The Distribution of Elements in the Solar System and Their Geochemical Properties 9
Evidence of the Early History of the Solar System 31
The Nature and Chemical Composition of Planets 45
Composition and Constitution of the Earth 71
The Present and Past Radioactivity of the Earth 87
The Birth of Atoms in Space 97
Chemical Evolution of the Protoplanetary Material 112
Formation of the Earth’s Principal Shells 136
Origin and Evolution of the Ocean and Atmosphere 152
Principal Trends in the Chemical Changes in the Earth’s Crust and Biosphere 181
The Chemical Evolution of the Earth’s Crust 202
In this post, we will see the book Puppets Without Strings: Reflections on the Evolution
and Control of Some Man-Made Systems by V. I. Varshavsky, D. A. Pospelov. This is another book in the Science For Everyone series.
Paradoxes in the evolution of technological systems. Who designed the global telephone and communication network? The whole is the sum of the parts plus their interactions. Is a simple data register really simple? Automata exploring unknown worlds. Optimum or expediency? Random interactions and information exchange. Daydreaming and cynical automata.
“I thought he thought I thought he. .. .” Heterogeneity in a group of automata is a key to success. Are we haunted by the ghost of Erehwon City? Puppets without strings: who is the puppeteer? Boundaries of centralization. How do systems evolve?
A fresh look at design. Evolution goes on. (from the Back Cover)
We seek to present a popular account of the control problems that arise in complex systems which are more generally called large-scale systems in control theory. In systems of this kind, centralized control often gives way to decentralized control, the transition being a penalty for the system’s complexity. This is because the system’s complexity makes centralized control either inefficient or impracticable. How do large-scale systems arise, and is it possible that the category of large-scale system is merely a far-fetched nothing? We have tried to show in this book that large-scale man-made systems which surround us are steadily becoming more numerous and still more complex. The evolution of man-made systems out of the already existing ones goes on in much the same way as living organisms evolve. Decentralized control is but a natural product of this evolution. We hope to convince our readers that it is just so. (from Instead of a Preface)
The book was translated from the Russian by A. Kandaurov and was first published by Mir in 1988.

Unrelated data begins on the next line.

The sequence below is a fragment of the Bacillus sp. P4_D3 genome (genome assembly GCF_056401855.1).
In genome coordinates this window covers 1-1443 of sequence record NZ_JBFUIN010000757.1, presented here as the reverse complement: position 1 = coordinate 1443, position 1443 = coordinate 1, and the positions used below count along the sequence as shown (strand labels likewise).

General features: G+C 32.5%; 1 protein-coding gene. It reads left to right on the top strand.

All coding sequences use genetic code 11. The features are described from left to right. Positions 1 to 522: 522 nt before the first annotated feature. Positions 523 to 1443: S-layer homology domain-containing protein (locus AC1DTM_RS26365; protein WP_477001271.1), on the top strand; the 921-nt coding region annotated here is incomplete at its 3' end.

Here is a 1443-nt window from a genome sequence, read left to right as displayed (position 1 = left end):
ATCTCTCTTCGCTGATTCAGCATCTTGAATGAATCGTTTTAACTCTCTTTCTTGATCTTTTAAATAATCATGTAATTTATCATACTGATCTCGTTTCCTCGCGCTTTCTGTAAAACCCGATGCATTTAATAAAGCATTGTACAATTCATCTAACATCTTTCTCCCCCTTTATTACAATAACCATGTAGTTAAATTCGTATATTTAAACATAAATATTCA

Instead of a Preface 8
Chapter 1. Decentralized Control: the Whys and Wherefores 11
1.1. The Man-Made World 11
1.2. Systems That Have Never Been Designed as a Whole 17
1.3. A Few Instructive Examples 23
1.4. Analysis of the Examples 28
1.5. Why Decentralization? 33
Chapter 2. Is It Easy to Exist in a Contradictory World? 40
2.1. The Pros and Cons of Common Sense 40
2.2. A “Small Animal” 45
2.3. Reaping the Fruits of Linear Tactics 49
2.4. Smart Machines: Reckless and Cautious 55
2.5. How to Live in a Transient World 60
2.6. Hungry Bats and Aerobatics 76
2.7. Put Your Heads Together 81
Chapter 3. “How Comes This Gentle Concord in the World? 86
3.1. The Sukharev Tower Pact 86
3.2. When Everybody Is Alike 103
3.3. Distribution of Limited Resources 119
3.4. What Shall ’ We Do with Random Interactions? 127
3.5. He Thought I Thought He 141
3.6. Optimists and Pessimists in the World of Automata 150
3.7. Three More Simple Models 161
Chapter 4. Jump the Queue and Call It Fair! 170
4.1. Where Do All the Queues Come From? 170
4.2. Barbers, Clients, and Priorities 178
4.3. How to Learn to Be a Foreman 187
4.4. One Circus Ring Is Not Enough 194
4.5. Problem Faced by Housing Board and Similar Problems 200
4.6. “Stubborn” Automata and Voting 212
Chapter 5. Stringless Puppets Make a Show 223
5.1. Wait and See Them Fire 223
5.2. Have Them Fire All at Once 227
5.3. Marching and Wandering Automata 236
5.4. Praise Be to Homogeneous Structures 241
5.5. Why Yoga Is Not Our Way? 255
Chapter 6. Dialectics of the Simple and the Complex 262
6.1. Synthesogenesis and Integration of Efforts 262
6.2. Segregatiogenesis and Its Effects 272
6.3. Evolution in the Erehwon City 282
6.4. Instead of a Conclusion. Evolution Goes on 287